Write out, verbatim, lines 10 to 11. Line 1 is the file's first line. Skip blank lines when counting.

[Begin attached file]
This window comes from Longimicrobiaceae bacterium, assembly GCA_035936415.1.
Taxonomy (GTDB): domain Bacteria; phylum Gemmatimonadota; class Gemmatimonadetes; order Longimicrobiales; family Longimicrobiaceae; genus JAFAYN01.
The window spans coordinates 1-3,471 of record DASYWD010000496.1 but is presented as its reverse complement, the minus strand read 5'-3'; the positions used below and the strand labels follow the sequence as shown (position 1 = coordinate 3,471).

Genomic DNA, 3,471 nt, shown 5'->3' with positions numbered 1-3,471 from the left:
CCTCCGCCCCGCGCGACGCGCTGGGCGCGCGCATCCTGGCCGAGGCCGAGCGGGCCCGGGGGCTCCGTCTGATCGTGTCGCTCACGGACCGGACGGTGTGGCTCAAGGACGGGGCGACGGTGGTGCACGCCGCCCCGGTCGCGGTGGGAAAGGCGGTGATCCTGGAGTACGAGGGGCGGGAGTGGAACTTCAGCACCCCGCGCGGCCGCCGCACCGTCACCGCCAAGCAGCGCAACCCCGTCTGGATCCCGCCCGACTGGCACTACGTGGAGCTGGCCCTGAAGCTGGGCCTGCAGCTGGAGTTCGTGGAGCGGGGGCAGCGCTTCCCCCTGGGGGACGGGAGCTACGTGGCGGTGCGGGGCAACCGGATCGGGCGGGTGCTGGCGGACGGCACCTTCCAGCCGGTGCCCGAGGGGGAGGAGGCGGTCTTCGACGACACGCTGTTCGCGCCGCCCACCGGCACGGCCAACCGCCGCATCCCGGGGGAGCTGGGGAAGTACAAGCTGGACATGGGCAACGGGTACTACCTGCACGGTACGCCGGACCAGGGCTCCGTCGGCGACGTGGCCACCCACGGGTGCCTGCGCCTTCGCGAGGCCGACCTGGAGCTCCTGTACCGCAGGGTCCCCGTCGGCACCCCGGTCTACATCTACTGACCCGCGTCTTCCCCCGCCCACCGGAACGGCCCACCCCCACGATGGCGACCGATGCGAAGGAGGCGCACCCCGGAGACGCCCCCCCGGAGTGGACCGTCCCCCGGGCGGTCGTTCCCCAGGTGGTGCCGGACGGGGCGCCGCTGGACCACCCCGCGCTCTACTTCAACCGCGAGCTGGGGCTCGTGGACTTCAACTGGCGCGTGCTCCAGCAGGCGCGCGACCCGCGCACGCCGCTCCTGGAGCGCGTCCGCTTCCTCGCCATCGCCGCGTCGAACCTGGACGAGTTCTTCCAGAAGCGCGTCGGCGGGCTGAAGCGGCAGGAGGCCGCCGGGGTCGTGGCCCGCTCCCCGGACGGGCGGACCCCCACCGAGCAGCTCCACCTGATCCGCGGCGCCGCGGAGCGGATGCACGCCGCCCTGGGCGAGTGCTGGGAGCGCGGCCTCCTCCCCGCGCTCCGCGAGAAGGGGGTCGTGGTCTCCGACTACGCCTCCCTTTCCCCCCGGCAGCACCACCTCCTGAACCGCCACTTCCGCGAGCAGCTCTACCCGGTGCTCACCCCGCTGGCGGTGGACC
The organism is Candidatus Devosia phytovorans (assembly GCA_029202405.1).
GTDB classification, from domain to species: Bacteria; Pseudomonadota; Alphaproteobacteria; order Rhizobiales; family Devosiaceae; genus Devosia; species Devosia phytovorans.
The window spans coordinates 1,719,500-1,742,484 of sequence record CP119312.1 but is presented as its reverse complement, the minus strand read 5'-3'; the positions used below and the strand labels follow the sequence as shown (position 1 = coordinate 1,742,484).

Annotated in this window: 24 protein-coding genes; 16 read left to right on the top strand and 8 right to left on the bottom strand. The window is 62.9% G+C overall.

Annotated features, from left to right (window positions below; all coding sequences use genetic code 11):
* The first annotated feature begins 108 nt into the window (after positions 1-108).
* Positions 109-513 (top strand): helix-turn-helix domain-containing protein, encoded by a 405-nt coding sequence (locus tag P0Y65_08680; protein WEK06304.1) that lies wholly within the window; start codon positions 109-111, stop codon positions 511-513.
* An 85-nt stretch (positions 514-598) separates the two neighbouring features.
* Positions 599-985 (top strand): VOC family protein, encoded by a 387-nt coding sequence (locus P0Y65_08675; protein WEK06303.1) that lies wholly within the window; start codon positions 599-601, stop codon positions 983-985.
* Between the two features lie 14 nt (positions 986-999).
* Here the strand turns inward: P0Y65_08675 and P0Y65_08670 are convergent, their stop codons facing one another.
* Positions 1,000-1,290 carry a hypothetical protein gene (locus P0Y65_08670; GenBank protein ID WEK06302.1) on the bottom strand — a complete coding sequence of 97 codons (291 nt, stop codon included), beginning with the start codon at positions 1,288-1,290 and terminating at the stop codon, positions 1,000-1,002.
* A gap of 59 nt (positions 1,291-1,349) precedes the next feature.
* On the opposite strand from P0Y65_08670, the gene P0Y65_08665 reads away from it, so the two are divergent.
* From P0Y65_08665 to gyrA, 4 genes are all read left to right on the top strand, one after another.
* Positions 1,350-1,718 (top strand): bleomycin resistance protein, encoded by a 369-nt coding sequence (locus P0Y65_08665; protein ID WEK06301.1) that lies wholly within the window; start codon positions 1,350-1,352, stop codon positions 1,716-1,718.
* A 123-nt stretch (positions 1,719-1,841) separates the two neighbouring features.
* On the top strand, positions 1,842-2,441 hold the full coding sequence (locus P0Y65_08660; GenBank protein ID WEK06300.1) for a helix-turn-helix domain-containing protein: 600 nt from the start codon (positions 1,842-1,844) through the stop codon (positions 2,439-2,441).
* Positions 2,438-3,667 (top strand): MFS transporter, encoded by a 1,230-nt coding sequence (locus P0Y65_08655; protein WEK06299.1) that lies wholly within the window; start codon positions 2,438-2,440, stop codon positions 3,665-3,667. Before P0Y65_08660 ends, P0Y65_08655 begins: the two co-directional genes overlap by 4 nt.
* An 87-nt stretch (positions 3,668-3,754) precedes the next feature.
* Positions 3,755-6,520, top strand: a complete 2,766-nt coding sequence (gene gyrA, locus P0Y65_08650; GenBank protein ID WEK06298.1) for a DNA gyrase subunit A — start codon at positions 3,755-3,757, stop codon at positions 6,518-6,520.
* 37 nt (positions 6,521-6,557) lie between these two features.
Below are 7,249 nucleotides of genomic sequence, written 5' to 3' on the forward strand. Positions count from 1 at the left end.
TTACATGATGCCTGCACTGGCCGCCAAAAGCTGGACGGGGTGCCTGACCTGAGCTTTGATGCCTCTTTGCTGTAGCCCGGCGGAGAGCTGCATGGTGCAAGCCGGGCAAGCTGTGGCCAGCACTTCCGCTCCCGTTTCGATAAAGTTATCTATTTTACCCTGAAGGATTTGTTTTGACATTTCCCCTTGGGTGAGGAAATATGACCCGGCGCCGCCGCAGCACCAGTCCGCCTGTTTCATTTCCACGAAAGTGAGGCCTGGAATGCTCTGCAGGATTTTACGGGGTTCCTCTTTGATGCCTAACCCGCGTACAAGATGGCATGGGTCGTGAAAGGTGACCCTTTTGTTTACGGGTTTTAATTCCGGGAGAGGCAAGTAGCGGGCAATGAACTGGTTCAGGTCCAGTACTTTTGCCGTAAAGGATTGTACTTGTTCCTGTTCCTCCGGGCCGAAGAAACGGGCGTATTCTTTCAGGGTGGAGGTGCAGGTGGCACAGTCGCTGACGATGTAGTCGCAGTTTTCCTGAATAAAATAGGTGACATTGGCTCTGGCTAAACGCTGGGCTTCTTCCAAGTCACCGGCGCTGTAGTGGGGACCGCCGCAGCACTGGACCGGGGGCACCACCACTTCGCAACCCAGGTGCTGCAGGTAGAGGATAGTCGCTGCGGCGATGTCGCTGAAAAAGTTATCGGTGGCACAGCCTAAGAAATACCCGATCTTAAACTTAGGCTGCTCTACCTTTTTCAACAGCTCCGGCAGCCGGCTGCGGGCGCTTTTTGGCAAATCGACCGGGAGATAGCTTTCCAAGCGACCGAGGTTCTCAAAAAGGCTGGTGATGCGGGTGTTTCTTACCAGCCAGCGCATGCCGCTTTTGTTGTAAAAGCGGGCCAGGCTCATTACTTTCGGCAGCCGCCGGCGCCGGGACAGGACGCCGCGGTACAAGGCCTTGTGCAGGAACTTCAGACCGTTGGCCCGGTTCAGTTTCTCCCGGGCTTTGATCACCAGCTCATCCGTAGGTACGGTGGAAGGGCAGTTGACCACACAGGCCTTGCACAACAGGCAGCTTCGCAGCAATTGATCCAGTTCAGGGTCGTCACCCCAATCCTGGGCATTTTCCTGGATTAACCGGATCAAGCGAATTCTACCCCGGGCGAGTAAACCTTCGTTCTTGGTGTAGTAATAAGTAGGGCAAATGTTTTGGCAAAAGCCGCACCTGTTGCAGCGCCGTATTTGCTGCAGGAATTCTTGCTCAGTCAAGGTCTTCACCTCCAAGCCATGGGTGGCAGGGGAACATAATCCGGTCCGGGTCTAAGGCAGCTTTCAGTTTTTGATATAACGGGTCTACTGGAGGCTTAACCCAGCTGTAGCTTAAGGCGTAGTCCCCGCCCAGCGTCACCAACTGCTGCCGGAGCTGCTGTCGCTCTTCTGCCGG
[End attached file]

Annotated features, from left to right (window positions below; all coding sequences use genetic code 11):
* The first annotated feature begins 108 nt into the window (after positions 1-108).